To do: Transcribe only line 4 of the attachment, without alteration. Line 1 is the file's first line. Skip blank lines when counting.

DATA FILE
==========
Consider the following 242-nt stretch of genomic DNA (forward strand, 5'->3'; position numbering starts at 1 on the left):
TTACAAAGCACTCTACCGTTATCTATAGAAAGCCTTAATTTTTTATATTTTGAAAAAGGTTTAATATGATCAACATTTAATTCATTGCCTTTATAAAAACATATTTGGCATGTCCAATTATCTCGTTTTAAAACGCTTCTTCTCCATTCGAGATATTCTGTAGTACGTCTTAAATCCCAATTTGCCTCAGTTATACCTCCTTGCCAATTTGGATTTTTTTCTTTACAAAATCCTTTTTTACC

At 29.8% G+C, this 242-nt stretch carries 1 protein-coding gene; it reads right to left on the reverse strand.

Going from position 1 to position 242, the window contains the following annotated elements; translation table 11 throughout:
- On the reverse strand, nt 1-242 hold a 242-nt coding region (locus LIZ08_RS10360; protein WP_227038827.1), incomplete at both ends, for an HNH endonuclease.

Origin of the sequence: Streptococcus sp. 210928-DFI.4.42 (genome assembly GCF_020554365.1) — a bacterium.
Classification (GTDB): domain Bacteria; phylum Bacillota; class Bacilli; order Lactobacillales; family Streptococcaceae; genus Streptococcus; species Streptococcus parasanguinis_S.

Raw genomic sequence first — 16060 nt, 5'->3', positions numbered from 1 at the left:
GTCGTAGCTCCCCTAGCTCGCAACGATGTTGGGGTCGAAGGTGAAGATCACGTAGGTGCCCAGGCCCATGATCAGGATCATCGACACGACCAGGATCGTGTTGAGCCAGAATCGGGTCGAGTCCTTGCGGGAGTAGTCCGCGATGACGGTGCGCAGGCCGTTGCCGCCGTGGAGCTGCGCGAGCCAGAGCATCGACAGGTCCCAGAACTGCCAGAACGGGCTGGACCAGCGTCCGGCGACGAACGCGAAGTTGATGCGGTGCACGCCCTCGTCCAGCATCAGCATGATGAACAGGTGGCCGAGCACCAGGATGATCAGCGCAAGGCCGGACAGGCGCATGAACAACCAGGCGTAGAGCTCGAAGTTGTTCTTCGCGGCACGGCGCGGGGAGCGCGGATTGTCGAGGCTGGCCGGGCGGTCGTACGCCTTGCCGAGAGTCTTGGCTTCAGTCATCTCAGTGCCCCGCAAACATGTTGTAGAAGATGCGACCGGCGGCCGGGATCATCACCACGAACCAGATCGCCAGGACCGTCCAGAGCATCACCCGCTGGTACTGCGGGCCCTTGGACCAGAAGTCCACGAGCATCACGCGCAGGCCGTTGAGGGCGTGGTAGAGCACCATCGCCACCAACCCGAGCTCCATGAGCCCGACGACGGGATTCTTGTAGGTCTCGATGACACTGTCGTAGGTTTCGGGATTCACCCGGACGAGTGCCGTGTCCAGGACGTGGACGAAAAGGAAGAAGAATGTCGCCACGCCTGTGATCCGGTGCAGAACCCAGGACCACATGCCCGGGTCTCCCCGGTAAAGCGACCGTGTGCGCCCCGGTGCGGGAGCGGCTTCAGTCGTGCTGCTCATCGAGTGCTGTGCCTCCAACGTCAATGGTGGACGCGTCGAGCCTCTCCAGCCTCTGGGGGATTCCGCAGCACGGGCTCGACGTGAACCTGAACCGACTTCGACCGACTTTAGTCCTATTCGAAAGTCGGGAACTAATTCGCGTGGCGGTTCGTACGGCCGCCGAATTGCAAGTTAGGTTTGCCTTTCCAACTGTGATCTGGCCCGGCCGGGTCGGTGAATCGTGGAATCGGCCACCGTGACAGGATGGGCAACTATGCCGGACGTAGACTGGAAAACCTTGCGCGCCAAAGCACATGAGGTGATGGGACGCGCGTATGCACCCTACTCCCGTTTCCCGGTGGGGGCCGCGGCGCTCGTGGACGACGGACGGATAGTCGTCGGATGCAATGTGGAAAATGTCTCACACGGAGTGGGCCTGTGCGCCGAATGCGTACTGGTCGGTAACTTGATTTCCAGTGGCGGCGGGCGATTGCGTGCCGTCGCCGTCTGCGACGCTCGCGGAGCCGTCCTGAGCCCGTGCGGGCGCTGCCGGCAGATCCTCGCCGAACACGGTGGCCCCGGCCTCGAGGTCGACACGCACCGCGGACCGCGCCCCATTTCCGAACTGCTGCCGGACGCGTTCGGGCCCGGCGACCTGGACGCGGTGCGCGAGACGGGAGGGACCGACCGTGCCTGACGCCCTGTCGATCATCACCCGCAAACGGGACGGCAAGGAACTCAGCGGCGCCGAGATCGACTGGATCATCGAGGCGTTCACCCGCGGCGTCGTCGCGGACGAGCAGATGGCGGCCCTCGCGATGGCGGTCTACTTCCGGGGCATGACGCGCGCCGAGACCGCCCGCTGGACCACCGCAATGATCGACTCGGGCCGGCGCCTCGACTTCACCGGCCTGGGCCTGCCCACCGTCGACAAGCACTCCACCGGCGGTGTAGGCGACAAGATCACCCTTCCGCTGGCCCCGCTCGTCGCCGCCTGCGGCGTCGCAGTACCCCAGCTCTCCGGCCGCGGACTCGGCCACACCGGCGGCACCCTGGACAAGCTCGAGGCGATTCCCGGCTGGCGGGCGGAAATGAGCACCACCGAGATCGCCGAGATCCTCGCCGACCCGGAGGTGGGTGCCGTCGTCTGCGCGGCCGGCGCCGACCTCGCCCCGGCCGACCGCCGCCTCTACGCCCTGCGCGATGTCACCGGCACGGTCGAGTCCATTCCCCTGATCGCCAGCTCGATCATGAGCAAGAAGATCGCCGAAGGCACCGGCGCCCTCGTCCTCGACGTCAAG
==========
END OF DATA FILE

Going from position 1 to position 242, the window contains the following annotated elements; translation table 11 throughout: